Speaking of feeding things, today over at CatholicMom.com I tell the riveting tale of what happens when you put your cash on the table and trust your 14-year-old to feed the family.
With great trepidation we began last month a project that seemed like a good idea when we thought it up it two years earlier: The Summer of Cooking. The theory was that by giving our rising 9th grader responsibility for cooking for the family all summer, he’d learn how to plan meals, grocery shop, budget, and cook. As the start date for this brilliant strategy drew near, we were gripped with the fear that we’d spend all summer eating nothing but Ramen noodles and waffles.
The story-behind-the story: I bought my son the waffle maker for Christmas, because I figured waffles for dinner would triple the menu items. He also came into this experiment knowing how to make grilled cheese.
We were motivated to try the experiment because we knew the dreadful consequences of graduating high school without a culinary education:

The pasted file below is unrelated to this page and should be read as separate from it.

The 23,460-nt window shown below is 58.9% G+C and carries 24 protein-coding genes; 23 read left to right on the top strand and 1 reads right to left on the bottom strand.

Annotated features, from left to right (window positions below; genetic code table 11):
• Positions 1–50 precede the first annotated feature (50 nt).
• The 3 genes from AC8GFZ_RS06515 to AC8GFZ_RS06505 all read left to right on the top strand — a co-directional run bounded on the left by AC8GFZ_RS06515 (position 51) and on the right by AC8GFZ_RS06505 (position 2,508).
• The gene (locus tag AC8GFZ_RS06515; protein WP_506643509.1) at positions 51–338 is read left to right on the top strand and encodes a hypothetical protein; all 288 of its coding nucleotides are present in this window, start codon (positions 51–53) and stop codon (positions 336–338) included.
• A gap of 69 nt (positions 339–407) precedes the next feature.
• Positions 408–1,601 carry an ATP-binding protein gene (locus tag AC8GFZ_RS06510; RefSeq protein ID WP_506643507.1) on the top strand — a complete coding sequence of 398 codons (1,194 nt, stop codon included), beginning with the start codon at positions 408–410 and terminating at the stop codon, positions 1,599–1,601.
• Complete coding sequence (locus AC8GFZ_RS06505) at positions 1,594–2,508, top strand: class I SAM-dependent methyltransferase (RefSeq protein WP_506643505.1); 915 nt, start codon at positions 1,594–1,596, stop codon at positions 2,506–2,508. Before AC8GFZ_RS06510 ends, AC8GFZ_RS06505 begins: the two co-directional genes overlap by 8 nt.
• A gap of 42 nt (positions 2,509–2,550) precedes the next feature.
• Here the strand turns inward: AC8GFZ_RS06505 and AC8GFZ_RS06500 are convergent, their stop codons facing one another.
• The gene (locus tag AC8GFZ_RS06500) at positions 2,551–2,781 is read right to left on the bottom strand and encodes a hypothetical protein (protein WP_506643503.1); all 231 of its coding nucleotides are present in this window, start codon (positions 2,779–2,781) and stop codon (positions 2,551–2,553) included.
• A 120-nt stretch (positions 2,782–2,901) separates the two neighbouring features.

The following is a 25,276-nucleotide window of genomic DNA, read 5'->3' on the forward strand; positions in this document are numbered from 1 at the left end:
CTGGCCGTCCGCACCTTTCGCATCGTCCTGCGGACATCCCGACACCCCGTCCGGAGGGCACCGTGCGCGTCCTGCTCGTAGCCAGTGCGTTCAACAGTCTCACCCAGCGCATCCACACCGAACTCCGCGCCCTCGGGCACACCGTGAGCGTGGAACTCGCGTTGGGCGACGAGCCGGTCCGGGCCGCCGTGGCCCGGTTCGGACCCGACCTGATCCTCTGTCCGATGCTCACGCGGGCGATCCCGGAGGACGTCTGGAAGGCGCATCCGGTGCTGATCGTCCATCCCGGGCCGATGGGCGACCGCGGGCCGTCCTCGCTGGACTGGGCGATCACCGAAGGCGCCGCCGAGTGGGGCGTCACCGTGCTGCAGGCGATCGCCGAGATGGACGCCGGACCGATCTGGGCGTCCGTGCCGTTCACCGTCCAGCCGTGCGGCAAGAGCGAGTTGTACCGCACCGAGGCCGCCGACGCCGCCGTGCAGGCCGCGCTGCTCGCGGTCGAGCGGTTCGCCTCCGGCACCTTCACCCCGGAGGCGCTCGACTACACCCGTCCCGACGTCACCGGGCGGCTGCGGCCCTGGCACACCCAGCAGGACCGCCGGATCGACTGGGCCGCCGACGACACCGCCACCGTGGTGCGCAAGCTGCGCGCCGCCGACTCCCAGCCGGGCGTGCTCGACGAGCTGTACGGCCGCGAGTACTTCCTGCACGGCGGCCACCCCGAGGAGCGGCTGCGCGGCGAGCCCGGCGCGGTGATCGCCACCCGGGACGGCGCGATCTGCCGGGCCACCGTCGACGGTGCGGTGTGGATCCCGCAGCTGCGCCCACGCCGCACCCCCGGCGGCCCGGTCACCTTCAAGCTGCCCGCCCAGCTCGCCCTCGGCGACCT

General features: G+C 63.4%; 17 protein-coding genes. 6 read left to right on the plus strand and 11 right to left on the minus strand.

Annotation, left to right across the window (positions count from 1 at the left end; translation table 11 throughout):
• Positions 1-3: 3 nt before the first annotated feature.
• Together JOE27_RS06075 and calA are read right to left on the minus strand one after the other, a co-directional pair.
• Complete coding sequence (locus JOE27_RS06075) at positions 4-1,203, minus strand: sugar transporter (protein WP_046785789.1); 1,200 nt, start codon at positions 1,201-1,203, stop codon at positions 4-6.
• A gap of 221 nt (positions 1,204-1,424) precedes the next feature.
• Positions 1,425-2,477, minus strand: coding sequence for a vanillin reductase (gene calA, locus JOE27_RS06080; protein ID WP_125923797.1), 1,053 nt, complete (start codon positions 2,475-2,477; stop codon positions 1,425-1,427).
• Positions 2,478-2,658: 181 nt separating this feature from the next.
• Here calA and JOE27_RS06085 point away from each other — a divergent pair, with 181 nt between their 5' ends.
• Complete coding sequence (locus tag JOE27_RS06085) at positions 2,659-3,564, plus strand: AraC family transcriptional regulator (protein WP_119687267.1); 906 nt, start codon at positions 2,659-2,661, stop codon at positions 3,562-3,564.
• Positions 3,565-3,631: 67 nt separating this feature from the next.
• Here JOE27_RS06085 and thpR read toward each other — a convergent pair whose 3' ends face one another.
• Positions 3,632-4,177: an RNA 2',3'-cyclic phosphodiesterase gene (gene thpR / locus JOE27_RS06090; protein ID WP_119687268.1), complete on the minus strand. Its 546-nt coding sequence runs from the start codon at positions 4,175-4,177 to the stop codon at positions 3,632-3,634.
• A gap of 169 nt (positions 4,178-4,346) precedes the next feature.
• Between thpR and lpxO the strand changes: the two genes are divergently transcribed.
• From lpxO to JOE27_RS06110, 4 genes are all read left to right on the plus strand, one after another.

So we came up with a plan. The summer before 9th grade would be the Summer of Cooking.
. . . Fast forward ten years, and we were still, as a young married couple with a growing family, trying to figure out what to make for dinner. When you are taking care of a newborn and a toddler, it’s hard enough to get dinner on at all — let alone finally learn how to cook nutritious but simple and affordable meals.
We knew it might be terrible. We feared there might be ugly scenes of parents sneaking in carry-out late at night after the children were all in bed. But we put on a facade of courage, handed over the cash, and set the boy free to feed us.
Artwork by Cornelis Norbertus Gysbrechts (fl. 1660–1683) [Public domain], via Wikimedia Commons